New railways created more opportunities for sourcing materials from afar such as roof slates (which don’t grow in London).
The Victorians had their own distinctive decorative elements which can distinguish a Victorian house from a Georgian one.
The window code in part 1 of this series helps us with the Victorians (unless the owners have outsmarted us and modernised, of course).
Rolled plate glass appeared just before Victoria’s reign, making sash window panes much larger.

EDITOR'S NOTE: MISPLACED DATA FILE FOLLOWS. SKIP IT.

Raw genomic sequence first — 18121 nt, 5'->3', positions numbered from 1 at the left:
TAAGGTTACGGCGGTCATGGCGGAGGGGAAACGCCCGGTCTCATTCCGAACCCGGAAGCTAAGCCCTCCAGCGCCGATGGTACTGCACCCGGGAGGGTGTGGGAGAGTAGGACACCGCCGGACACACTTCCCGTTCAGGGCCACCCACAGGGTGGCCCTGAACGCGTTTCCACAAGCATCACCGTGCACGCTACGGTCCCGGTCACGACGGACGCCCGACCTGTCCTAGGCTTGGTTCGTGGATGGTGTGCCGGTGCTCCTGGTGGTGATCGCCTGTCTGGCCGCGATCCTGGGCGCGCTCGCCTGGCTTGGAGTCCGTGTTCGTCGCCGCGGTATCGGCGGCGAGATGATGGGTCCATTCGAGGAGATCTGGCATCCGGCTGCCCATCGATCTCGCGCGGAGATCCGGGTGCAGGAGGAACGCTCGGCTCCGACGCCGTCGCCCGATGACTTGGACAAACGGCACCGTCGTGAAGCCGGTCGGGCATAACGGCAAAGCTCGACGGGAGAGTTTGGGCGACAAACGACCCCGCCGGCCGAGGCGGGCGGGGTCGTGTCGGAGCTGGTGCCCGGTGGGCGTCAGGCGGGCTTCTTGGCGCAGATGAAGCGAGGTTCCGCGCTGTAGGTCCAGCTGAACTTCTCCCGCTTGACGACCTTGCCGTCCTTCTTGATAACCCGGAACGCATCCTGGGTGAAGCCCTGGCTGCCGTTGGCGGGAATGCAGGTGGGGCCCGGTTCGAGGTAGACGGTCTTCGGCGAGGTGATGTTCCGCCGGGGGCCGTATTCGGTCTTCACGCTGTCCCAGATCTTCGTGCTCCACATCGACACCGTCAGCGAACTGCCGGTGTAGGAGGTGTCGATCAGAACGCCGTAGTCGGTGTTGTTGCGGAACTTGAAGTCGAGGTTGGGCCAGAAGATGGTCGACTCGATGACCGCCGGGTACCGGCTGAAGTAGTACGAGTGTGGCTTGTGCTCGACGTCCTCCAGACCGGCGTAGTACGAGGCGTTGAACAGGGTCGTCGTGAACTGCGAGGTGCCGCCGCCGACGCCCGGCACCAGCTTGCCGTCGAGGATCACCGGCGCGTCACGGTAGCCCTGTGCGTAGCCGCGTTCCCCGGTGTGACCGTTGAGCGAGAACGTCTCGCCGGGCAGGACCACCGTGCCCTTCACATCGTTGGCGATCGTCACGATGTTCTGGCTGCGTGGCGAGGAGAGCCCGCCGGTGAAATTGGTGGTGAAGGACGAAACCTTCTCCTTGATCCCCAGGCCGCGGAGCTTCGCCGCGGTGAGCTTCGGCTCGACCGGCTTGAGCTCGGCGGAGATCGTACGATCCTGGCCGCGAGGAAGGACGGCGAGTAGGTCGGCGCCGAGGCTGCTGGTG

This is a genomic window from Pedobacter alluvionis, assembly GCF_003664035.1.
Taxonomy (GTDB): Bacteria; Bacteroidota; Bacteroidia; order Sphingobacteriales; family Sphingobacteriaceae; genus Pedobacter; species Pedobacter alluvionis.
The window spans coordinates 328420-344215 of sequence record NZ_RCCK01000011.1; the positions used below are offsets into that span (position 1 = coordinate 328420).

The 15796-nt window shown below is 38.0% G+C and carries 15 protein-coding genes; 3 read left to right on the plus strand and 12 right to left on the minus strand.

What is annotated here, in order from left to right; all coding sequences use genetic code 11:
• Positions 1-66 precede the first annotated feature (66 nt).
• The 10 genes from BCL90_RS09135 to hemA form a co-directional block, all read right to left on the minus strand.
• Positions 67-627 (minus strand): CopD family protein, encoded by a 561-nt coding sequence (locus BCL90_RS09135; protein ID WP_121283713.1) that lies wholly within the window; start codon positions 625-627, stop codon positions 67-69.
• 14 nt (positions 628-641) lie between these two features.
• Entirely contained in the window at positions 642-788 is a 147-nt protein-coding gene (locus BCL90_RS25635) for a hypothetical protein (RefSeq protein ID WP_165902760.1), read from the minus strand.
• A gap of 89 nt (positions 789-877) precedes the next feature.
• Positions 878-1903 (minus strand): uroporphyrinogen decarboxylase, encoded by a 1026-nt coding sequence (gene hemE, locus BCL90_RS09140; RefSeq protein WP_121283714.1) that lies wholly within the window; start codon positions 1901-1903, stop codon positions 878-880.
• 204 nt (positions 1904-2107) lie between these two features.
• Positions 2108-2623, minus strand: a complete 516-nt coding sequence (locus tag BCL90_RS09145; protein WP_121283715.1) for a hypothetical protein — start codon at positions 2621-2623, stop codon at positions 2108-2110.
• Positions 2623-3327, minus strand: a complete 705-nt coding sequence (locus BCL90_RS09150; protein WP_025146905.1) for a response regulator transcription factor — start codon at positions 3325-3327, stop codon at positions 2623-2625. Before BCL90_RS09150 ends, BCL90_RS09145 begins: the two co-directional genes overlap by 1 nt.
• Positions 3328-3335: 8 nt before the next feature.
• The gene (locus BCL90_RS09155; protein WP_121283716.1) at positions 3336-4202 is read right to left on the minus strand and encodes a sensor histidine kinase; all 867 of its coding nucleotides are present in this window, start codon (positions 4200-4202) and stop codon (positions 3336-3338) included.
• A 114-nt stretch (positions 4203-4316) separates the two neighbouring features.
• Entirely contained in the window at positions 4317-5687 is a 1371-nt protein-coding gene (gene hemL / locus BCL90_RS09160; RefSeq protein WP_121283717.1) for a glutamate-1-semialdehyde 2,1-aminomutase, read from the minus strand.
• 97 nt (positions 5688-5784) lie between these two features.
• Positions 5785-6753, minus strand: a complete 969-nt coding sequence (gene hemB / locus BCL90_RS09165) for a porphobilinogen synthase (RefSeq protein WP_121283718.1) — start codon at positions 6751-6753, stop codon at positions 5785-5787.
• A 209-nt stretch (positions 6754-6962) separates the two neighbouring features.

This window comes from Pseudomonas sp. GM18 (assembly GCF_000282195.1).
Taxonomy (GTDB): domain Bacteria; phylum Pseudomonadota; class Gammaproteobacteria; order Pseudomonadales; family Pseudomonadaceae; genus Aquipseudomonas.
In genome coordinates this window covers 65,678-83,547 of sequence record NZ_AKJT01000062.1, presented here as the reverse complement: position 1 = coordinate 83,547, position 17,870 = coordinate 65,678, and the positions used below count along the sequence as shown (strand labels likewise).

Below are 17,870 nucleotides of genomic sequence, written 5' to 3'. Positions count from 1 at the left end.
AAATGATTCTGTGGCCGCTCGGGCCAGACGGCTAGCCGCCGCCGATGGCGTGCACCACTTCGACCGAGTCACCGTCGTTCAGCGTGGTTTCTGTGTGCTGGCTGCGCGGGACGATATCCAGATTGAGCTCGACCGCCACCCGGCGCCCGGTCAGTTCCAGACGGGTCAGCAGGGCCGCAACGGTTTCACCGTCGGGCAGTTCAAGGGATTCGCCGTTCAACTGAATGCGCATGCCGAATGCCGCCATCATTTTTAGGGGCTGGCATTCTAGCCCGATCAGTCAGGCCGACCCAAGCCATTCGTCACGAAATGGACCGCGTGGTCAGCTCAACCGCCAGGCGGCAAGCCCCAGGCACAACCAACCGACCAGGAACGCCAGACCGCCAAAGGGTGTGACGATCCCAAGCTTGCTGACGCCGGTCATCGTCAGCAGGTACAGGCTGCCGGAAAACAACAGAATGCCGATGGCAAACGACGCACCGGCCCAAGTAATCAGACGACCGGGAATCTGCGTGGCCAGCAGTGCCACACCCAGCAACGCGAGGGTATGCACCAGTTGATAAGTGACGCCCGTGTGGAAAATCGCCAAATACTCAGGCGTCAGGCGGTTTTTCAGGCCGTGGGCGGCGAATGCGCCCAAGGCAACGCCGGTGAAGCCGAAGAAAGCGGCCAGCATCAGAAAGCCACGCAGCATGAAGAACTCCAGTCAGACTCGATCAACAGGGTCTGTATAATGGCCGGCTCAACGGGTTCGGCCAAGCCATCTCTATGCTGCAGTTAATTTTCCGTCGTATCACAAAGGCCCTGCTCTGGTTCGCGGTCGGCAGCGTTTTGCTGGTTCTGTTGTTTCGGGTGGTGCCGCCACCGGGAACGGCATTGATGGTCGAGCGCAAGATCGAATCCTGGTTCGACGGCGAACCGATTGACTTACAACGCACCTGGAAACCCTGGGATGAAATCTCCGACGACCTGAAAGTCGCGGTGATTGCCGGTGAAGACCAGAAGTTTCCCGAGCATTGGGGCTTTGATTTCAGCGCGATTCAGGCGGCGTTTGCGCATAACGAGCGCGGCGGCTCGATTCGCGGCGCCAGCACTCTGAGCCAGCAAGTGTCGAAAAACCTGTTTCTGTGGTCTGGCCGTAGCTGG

When Charles wrote, though Queen Vic was on the throne, most of London — think of those bow fronted shops glazed with little bulls-eye glass panes — was still Georgian.It was not only used to mask cheap brickwork underneath but might even deceive a few into believing it was expensive stone, especially if fake joint lines were inscribed.Regency Architecture, like that around Regent’s Park, is of that time when George III was too mad to rule.It made possible all those vast station roofs and covered markets.The abolition of Window Tax in 1851 came just in time for the Great Exhibition to be held in a ‘Crystal’ Palace in Hyde Park.These include stained glass panes in the windows, ornamented ridge tiles on the roof, shapely wooden barge boards beside the roof and the odd finial.